Genetics of individual MUP variation

Sheehan MJ, Lee V, Corbett-Detig R, Bi K, Beynon RJ, Hurst JL, Nachman MW. (2016) Selection on Coding and Regulatory Variation Maintains Individuality in Major Urinary Protein Scent Marks in Wild Mice. PLoS Genet. 2016 Mar 3;12(3):e1005891. doi: 10.1371/journal.pgen.1005891.

Recognition of individuals by scent is widespread across animal taxa. Though
animals can often discriminate chemical blends based on many compounds, recent
work shows that specific protein pheromones are necessary and sufficient for
individual recognition via scent marks in mice. The genetic nature of
individuality in scent marks (e.g. coding versus regulatory variation) and the
evolutionary processes that maintain diversity are poorly understood. The
individual signatures in scent marks of house mice are the protein products of a
group of highly similar paralogs in the major urinary protein (Mup) gene family.
Using the offspring of wild-caught mice, we examine individuality in the major
urinary protein (MUP) scent marks at the DNA, RNA and protein levels. We show
that individuality arises through a combination of variation at amino acid coding
sites and differential transcription of central Mup genes across individuals, and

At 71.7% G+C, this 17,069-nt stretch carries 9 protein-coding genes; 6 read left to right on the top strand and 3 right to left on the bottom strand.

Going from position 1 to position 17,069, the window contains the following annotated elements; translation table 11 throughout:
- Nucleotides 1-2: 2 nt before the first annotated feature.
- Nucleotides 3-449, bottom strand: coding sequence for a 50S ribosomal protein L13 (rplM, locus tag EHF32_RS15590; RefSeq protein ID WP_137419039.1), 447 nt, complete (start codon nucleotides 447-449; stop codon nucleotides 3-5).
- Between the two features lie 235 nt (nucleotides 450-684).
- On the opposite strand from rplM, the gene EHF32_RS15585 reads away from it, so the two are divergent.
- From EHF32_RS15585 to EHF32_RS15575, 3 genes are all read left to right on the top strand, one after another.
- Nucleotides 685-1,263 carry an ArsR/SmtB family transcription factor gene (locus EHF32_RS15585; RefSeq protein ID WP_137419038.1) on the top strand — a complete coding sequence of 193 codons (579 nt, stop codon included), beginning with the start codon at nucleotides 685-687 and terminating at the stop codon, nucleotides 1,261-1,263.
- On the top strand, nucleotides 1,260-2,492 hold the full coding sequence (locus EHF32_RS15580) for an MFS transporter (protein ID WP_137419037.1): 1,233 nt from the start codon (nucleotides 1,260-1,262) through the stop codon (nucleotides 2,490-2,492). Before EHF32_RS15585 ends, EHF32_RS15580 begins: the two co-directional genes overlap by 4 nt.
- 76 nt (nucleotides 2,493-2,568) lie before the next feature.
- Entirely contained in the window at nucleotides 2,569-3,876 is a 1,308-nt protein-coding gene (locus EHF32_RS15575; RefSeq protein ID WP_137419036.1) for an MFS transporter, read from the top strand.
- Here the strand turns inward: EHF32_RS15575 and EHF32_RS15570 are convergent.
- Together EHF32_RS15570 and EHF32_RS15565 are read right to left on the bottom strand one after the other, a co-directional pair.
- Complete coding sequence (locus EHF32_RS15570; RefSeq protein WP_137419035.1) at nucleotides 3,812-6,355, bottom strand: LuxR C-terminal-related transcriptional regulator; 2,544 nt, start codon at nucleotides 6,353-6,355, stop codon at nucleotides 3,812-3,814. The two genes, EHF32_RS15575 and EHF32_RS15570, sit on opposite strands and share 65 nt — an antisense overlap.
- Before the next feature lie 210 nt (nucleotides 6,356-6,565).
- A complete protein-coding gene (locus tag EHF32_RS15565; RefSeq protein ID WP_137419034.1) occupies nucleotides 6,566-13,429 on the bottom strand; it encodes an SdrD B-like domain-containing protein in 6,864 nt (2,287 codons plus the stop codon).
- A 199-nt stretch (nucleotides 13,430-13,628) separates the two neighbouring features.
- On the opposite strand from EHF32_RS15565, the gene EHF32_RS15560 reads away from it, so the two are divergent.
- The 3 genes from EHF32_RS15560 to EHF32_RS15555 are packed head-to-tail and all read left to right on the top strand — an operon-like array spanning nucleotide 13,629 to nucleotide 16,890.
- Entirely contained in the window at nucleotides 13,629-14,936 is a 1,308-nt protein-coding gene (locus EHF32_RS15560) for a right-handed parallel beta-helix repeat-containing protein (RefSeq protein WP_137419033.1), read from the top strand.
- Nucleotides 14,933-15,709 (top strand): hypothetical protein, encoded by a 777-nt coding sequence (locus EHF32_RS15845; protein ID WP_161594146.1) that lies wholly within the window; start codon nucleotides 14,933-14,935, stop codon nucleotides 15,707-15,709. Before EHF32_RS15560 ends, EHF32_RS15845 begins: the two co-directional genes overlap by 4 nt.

we identify eSNPs in promoters. There is no evidence of post-transcriptional
processes influencing phenotypic diversity as transcripts accurately predict the
relative abundance of proteins in urine samples. The match between transcripts
and urine samples taken six months earlier also emphasizes that the proportional
relationships across central MUP isoforms in urine is stable. Balancing selection
maintains coding variants at moderate frequencies, though pheromone diversity
appears limited by interactions with vomeronasal receptors. We find that
differential transcription of the central Mup paralogs within and between
individuals significantly increases the individuality of pheromone blends.
Balancing selection on gene regulation allows for increased individuality via
combinatorial diversity in a limited number of pheromones.